In Maine, abortion will remain legal as a result of the 1993 Reproductive Privacy Act, which affirms a woman’s right to end a pregnancy until roughly 23 weeks, or fetal viability unless a plethora of anti-abortion candidates win elections and repeal the law. The act, which was spearheaded by Republican Gov. John McKernan, was in response to violence across the country against doctors by anti-abortion activists, including the murder of Dr. David Gunn, an OB-GYN from Florida.

Currently, Gov. Janet Mills, who supports abortion rights, is running against Republican Paul LePage, an abortion opponent who served two terms as governor, from 2011 until 2019. For both Benson and Velozo, the upcoming election is crucial to protect the 1993 Reproductive Privacy Act and continue access to abortion for Mainers.

“Just because in Maine right now it’s legal for an abortion doesn’t mean it won’t change,” Velozo said. “So because of that, I’m going to be more actively fighting for somebody that is pro-choice.”


Benson, for her part, said she is “very much focused on the midterm elections,” and will be volunteering for only candidates that support the right to have an abortion. She’s even thinking about working in an internship for a political organization to focus on the issue more seriously.

While James usually pays a lot of attention to state elections, the upcoming midterm election feels more important to her, especially with access to abortion in the balance.

“I believe that the most impact you could have with voting is on a local basis,” she said. “I’m even more excited and nervous to see what goes on with that. I’m very, very attentive to this right now.”

Besides voting, James is planning to volunteer at the Mabel Wadsworth Women’s Center in Bangor, which offers abortion care, as well as birth control, annual wellness exams, and treatment for sexually transmitted infections, according to its website.

Bisson feels less optimistic about her ability to change the outcome of the court’s decision.

“I think the state of politics today is that politicians don’t really listen to the people anymore,” she said. “They’re just listening to what the party wants them to vote for, what they think is in the best interest for their power.” She said supporting local clinics is important, but since it’s a state issue now, “you can only do what you can in your own state. You can’t really change it for others.”


Though she does plan to vote for abortion rights candidates in this fall’s upcoming midterm elections, she isn’t sure what else will make an impact.

“People who think one way aren’t going to change their minds, and I think it’s just a common trend in the world that people don’t change their opinions until they’re personally affected by something that makes them do so,” she said. “You can work to educate people and be loud and protest and work for those midterm election results, but at the end of the day, no one’s going to vote differently unless they’re personally affected by something that makes them change their mind.”

Bisson said she struggles to find hope about women’s rights and the future of reproductive health after the overturning of Roe v. Wade, but it is helpful to realize that she is not alone.

“It’s brought a lot of women together and united us under this one decision and one reality,” she said. “It gives me a little bit of hope and a little bit of empowerment to know that (I’m) not alone. I hear people talking about it in the street or the office; it’s nice that it’s just not one isolated group of people. It’s all of us.”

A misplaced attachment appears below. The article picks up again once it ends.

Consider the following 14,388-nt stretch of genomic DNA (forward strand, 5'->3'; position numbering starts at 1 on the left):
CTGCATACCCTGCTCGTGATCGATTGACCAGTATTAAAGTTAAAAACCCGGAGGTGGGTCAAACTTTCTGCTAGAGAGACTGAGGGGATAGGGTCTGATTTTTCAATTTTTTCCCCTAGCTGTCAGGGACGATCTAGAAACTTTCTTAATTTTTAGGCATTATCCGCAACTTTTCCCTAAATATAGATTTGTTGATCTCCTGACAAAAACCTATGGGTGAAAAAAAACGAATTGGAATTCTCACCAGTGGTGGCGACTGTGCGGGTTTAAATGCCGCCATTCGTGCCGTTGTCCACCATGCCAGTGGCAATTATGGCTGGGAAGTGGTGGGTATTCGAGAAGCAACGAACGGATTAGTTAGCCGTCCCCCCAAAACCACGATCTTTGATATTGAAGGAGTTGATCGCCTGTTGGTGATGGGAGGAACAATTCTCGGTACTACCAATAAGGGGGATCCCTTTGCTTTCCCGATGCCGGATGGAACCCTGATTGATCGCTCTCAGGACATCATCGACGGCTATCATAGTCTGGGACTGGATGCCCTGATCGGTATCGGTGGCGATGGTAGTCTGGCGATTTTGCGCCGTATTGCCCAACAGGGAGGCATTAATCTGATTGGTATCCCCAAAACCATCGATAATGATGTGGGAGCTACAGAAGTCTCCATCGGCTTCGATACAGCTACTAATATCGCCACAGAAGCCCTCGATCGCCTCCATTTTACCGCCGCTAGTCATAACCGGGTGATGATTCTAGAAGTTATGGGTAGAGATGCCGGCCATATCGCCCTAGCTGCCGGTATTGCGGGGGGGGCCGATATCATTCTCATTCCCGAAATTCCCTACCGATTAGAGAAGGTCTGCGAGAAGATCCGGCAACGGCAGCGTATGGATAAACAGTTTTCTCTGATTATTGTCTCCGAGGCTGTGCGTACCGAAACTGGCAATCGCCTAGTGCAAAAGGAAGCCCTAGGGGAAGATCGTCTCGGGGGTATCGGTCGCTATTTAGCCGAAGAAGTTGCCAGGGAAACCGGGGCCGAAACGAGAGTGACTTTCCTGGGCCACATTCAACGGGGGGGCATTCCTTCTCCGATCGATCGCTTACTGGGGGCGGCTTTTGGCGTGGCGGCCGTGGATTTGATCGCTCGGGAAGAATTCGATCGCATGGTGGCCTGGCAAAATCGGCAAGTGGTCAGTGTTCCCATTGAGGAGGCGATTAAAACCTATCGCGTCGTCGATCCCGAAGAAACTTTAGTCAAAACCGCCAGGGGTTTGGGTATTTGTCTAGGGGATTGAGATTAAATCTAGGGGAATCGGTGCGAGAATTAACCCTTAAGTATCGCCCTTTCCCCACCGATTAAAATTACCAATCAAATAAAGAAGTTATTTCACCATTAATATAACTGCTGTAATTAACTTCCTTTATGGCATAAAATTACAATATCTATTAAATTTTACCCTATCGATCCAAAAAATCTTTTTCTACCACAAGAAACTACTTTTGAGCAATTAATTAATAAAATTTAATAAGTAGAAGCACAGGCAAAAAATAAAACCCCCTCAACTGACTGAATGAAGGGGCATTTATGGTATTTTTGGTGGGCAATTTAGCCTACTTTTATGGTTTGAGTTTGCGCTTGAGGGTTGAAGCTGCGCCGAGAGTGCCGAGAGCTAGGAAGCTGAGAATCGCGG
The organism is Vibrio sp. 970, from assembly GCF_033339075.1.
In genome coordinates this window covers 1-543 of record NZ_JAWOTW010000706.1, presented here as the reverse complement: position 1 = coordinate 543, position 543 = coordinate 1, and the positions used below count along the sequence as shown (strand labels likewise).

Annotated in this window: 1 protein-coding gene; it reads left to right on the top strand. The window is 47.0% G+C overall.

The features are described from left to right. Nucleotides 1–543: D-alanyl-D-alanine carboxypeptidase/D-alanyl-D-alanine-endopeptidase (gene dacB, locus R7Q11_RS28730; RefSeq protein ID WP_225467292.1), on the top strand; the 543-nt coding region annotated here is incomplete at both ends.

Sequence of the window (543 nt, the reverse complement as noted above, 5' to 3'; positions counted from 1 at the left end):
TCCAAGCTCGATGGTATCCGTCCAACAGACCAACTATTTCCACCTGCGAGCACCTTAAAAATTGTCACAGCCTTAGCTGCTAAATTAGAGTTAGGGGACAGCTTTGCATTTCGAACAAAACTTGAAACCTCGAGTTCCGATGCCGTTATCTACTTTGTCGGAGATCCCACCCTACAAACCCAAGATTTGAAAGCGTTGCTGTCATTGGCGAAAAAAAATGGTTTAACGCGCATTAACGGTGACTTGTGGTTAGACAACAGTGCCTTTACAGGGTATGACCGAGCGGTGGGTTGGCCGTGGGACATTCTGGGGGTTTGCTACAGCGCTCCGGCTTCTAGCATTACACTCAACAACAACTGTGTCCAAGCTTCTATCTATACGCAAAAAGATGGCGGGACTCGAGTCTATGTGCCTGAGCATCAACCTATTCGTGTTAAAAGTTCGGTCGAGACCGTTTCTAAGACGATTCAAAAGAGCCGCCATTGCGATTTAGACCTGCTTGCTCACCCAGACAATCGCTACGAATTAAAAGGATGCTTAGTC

Colleges across the state have reaffirmed their commitments to supply young women with various forms of contraception and women’s health care.

Northern Light Health, a facility that assists students from University of Maine in Orono, told The Maine Monitor that they will not change the health care they provide to women. The facility currently offers “women’s health” services, according to its website.


“At Northern Light Health, our focus is ensuring that all women have access to the care they need to live long, healthy lives,” Suzanne Spruce, senior vice president, chief marketing and communications officer, wrote in a statement. “The U.S. Supreme Court decision on Roe v. Wade does not change Maine law and the services we currently offer will remain the same.”

Bates College in Lewiston similarly “plans to continue to offer the same reproductive and sexual health services it currently provides to its students,” Mary Pols, the college’s spokesperson, wrote in a statement. The college provides students with several health care options for women, including gynecological exams, testing for sexually transmitted infections, short-acting contraceptions, known collectively as “the pill,” long-acting reversible contraception like IUDs, and emergency contraception, including Plan B and Ella. Emergency contraception pills, sometimes known as “the morning after pill,” are marketed to prevent pregnancy for women who’ve had unprotected sex or whose birth control method has failed.

At Bowdoin College in Brunswick, women can make appointments for emergency contraception counseling and treatment, gynecological exams and STI testing, as well as “opportunities” to discuss birth control options, according to their health center’s website. In addition, the site states they “frequently coordinate referrals to Planned Parenthood for IUD implant insertions.”

The health center website for Colby College in Waterville states they provide “sexual health consultations” as well as gynecological exams and STI testing.

This story was originally published by The Maine Monitor. The Maine Monitor is a local journalism product published by The Maine Center for Public Interest Reporting, a nonpartisan and nonprofit civic news organization.